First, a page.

15 August 2019

Exploring entrepreneurship

Social_entrepeeurship_main

A conversation between Hormoz and Jane

J: Do you ever get people asking you about how to become an entrepreneur?

H: Yes, sometimes in coaching sessions people ask me that and ask how I did this. But I don’t actually spend much time thinking of myself as an ‘entrepreneur’ so I am not always sure how to reply. I think individuals can reach the point of developing a successful business idea via many different routes.

J: I agree and I suspect the most important thing about entrepreneurship is simply allowing in those creative ideas in the first place, rather than dismissing them because they can disrupt your sense of what your ‘job’ or career should look like.

H: I think that can be true. The ‘technical’ side of developing your own business, though important, is a lot less important in the end than having an original idea and feeling really motivated by it.

J: I agree. The idea has to be strong enough to lead the process.

H: That’s true. I have spoken to people who have some great concepts but they are so put off by the prospect of broaching new areas (e.g. choosing and creating the right legal entity and structure for the business) that they never go beyond the idea stage.

J: Do you think that fear of failure plays an important role in people not developing their business concepts?

 H: Yes, it can. And fear is often a driving factor behind projects not progressing. Obviously the demands of everyday living, earning enough on a regular basis, is a key factor for most people. Not everyone has time to develop a new idea on the side.

How did you feel when you started to work for yourself?

J: I felt terrified and excited in equal measure really. It was a difficult prospect after 25 years of being employed and having a salary to say ‘Ok I need to pursue this idea and forgive myself if it is doesn’t work’. It really helped me that an older entrepreneur, Phil Friend, encouraged me. He also pointed out that starting a business in a recession (this was 2012) was the best test! I had mixed feeling about that I must admit – but he did turn out to be right.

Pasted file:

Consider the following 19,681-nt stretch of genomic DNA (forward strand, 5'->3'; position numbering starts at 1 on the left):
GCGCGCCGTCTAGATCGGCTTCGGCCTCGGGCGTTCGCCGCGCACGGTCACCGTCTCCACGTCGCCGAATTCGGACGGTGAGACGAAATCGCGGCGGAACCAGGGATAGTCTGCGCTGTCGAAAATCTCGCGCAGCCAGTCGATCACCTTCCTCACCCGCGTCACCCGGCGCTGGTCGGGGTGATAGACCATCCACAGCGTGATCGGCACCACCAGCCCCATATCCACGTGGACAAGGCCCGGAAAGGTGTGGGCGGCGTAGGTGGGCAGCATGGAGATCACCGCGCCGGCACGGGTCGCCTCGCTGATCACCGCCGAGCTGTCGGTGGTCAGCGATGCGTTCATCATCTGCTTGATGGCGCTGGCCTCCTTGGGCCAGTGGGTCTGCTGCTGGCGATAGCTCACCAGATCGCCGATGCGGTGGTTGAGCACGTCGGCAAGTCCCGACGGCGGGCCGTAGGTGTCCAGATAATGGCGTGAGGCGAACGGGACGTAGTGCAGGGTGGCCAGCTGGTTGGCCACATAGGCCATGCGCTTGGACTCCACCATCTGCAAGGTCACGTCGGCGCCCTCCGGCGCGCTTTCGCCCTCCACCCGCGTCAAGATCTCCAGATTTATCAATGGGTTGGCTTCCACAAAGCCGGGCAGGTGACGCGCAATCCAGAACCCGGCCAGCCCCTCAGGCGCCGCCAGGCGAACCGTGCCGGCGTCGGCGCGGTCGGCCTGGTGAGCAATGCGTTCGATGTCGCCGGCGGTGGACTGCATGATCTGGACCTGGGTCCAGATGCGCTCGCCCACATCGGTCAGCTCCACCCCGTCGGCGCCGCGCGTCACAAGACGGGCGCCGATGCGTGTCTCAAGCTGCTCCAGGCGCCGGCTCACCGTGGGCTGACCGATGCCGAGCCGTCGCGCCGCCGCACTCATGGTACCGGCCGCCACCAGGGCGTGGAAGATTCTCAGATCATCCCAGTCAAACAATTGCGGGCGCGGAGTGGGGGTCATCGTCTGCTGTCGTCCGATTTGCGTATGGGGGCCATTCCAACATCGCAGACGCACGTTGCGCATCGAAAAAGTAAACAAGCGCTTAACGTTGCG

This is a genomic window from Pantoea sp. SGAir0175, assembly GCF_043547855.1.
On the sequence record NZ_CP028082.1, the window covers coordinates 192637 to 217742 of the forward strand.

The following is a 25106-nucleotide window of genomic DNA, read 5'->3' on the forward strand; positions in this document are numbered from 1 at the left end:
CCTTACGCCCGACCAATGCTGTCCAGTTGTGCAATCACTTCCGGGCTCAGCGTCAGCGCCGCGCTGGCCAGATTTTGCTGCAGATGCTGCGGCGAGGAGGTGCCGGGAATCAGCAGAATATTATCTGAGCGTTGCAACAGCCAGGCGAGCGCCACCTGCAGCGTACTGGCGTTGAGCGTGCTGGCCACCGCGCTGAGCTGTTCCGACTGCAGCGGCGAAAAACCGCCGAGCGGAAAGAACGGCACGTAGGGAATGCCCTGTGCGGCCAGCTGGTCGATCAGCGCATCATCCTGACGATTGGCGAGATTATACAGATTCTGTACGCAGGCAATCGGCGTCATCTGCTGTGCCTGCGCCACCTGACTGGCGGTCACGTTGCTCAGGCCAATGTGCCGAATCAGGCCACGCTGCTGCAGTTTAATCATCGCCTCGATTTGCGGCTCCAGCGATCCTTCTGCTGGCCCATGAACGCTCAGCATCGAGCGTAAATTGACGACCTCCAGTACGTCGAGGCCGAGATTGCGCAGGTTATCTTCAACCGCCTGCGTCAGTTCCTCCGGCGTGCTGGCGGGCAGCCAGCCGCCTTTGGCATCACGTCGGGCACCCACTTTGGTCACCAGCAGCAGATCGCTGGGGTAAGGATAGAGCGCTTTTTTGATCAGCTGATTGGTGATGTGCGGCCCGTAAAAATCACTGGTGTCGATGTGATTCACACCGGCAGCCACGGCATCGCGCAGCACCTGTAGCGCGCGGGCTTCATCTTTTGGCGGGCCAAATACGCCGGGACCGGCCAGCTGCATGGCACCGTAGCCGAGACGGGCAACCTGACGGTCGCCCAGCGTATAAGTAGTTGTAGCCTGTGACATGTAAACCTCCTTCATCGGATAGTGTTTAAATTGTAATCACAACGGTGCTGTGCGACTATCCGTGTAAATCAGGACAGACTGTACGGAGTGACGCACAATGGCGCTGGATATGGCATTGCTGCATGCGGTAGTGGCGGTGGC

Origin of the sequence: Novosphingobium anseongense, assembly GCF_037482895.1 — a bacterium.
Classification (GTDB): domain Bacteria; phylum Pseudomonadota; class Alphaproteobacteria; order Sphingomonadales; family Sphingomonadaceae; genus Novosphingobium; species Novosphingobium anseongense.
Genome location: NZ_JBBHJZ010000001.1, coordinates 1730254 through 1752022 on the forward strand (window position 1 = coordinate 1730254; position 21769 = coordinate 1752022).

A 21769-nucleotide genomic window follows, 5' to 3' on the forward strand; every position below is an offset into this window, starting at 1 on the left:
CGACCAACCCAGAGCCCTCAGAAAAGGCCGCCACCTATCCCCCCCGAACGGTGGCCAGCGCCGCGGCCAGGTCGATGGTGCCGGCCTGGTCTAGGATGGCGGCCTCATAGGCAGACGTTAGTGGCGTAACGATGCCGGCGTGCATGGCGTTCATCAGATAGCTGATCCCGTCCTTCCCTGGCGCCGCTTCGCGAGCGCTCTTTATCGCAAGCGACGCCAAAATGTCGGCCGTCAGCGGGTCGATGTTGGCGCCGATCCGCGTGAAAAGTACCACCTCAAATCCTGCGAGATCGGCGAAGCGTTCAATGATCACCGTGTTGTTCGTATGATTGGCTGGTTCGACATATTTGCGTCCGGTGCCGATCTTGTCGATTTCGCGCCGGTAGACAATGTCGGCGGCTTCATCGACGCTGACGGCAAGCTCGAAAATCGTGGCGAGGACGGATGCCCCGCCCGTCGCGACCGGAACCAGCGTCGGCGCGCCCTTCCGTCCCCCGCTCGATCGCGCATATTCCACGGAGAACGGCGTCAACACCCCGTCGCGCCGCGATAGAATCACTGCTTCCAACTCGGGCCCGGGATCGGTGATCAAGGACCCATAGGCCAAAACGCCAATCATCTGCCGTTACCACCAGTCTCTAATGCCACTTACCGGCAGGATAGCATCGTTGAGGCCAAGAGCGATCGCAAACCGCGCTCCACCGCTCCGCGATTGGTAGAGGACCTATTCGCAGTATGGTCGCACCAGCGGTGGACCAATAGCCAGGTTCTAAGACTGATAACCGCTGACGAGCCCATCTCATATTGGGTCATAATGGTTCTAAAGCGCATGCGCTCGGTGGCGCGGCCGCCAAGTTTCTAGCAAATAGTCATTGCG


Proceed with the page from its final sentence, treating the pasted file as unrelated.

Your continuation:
H: Result CIC started in 2012 and things were slow at first. I think when you first start you need patience as you have to explore different ways of bringing in customers and business.

J: Yes, I agree with that. You have to hold your nerve and believe in what you are doing. I guess the other main thing – and the piece of advice I would give to someone considering this route – is make sure you understand and appreciate all your contacts and the potential they have to help you.

H: That’s vital and one final thing to say is that as well as being prepared to work hard, you should try to have fun running your own business. Why otherwise would you do it!

J: I agree!

P.S
If you are an entrepreneur who is disabled and requires support at work, you may be interested in Jacqueline Winstanley’s Call to Action about Access to Work for inclusive entrepreneurs. Jacqueline makes the case for Access to Work for entrepreneurs to be handled by the Business Innovation and Skills (BEIS) department rather than the Department of Work and Pensions.

Read more.

 
 
 
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